How DOMA (Defense of Marriage Act) Affects Same-Sex Mortgage Tax Deduction
At first the extent of discrimination is subtle when it comes to real estate laws with same sex couples, not realizing the ramifications financially until they have actually bought a house together and it is time to file income tax. It is then that they realize that that the federal definition of marriage deprives them of the right to claim their mortgage tax deduction jointly. In short, this is like being penalized financially for not being heterosexual, especially if one partner passes away and the other is left holding the bag for paying all of the taxes.
The federal definition of marriage is known as DOMA, which stands for the Defense of Marriage Act. The Supreme Court may strike down this law, which has been challenged as unconstitutional, because it strictly defines marriage as being a union between a man and a woman and does not recognize the legal union of gay/lesbian couples.
Quite simply marriage is a legal status that provides both spouses various reciprocal protections, rights and obligations. LGBT marriage operates in the same way as heterosexual marriage in a handful of states. However they still do not have the same rights at the federal level that heterosexuals do and this has resulted in misery and even loss of property for some bereaved gay and lesbian partners who cannot afford to pay post-humus taxes.
There are states that allow same sex couples to be married but they have to file their federal income taxes separately because the Defense of Marriage Act prevents gay or lesbian marriages from being recognized by the Federal Government. This means that when the taxes are filed, only one partner can claim the tax deduction or the mortgage even though there is, in reality, two people contributing to the overall cost of the mortgage.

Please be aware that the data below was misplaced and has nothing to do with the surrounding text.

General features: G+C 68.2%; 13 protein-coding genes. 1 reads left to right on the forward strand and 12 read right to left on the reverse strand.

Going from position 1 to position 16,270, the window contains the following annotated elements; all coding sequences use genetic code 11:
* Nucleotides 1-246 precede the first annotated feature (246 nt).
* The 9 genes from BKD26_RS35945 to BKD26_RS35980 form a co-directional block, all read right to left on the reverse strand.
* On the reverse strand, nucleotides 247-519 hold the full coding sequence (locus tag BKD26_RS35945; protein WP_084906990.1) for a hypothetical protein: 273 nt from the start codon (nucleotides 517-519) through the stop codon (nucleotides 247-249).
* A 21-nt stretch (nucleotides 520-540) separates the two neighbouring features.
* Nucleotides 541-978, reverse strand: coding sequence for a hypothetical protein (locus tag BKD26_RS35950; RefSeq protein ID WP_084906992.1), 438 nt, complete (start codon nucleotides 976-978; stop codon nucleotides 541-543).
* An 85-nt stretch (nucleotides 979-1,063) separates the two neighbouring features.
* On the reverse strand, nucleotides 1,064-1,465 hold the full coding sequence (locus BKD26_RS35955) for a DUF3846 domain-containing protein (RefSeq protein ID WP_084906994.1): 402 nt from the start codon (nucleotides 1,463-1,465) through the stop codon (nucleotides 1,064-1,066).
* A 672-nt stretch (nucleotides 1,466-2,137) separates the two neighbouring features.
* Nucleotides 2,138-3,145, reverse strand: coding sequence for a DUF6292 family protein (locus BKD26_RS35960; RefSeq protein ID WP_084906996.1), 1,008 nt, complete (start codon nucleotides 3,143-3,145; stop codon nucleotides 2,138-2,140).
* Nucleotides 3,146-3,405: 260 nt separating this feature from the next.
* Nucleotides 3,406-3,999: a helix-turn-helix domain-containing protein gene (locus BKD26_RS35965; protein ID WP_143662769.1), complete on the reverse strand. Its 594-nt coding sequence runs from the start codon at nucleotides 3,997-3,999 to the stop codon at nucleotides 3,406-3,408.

The entire challenge to DOMA in the first place is based on the case of an 83 year old New York woman who was forced to pay $363,000.00 in real estate taxes after her same sex partner died because the government refused to recognize that she was married. These same taxes would not have applied if she had been married to a man.
The upshot is that married gays and lesbians have the same status as unmarried people ~ Two unmarried people who share a joint mortgage can split the mortgage in two and both partners can then claim the deduction. However keep in mind that the amount to be claimed must be higher than the standard deduction in order to be worth it. The clear advantage to filing as a married couple is that the joint contribution to the mortgage raises the deduction a lot higher. If a gay couple is not allowed to file jointly then that can be considered to be discrimination as the straight couple who lives just next door is allowed to file jointly and reap the financial rewards.
So at this point in time it does not really matter if you move to a state that allows gay marriage or not. As long as DOMA is not overturned and same sex marriages are not recognized this discrimination against same-sex couples that own joint real-estate will continue to exist.
Author Jeff Hammerberg is the Founding CEO of GayRealEstate.com Free Instant Access to the Nation’s Top Gay, Lesbian and Gay Friendly Realtors Coast to Coast. FREE Buyers Representation ~ Free Relocation Kit to any City, USA ~ Free Sellers Market Analysis for home sellers.